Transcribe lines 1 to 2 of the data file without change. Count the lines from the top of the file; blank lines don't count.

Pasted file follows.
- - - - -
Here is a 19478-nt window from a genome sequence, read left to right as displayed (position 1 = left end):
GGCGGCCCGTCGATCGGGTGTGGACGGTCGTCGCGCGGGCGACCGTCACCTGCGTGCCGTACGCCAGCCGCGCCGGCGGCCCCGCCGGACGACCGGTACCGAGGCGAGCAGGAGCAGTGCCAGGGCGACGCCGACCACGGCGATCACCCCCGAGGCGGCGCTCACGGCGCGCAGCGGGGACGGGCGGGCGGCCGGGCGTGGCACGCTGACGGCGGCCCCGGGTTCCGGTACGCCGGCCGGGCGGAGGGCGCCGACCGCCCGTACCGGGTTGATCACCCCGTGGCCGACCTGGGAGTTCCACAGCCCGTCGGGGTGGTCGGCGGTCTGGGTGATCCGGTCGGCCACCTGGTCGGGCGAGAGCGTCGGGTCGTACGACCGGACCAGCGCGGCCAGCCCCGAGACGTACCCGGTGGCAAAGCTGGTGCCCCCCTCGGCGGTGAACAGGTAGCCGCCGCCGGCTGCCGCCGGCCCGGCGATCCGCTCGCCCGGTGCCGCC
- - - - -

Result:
Here is a 19478-nt window from a genome sequence, read left to right as displayed (position 1 = left end):
GGCGGCCCGTCGATCGGGTGTGGACGGTCGTCGCGCGGGCGACCGTCACCTGCGTGCCGTACGCCAGCCGCGCCGGCGGCCCCGCCGGACGACCGGTACCGAGGCGAGCAGGAGCAGTGCCAGGGCGACGCCGACCACGGCGATCACCCCCGAGGCGGCGCTCACGGCGCGCAGCGGGGACGGGCGGGCGGCCGGGCGTGGCACGCTGACGGCGGCCCCGGGTTCCGGTACGCCGGCCGGGCGGAGGGCGCCGACCGCCCGTACCGGGTTGATCACCCCGTGGCCGACCTGGGAGTTCCACAGCCCGTCGGGGTGGTCGGCGGTCTGGGTGATCCGGTCGGCCACCTGGTCGGGCGAGAGCGTCGGGTCGTACGACCGGACCAGCGCGGCCAGCCCCGAGACGTACCCGGTGGCAAAGCTGGTGCCCCCCTCGGCGGTGAACAGGTAGCCGCCGCCGGCTGCCGCCGGCCCGGCGATCCGCTCGCCCGGTGCCGCC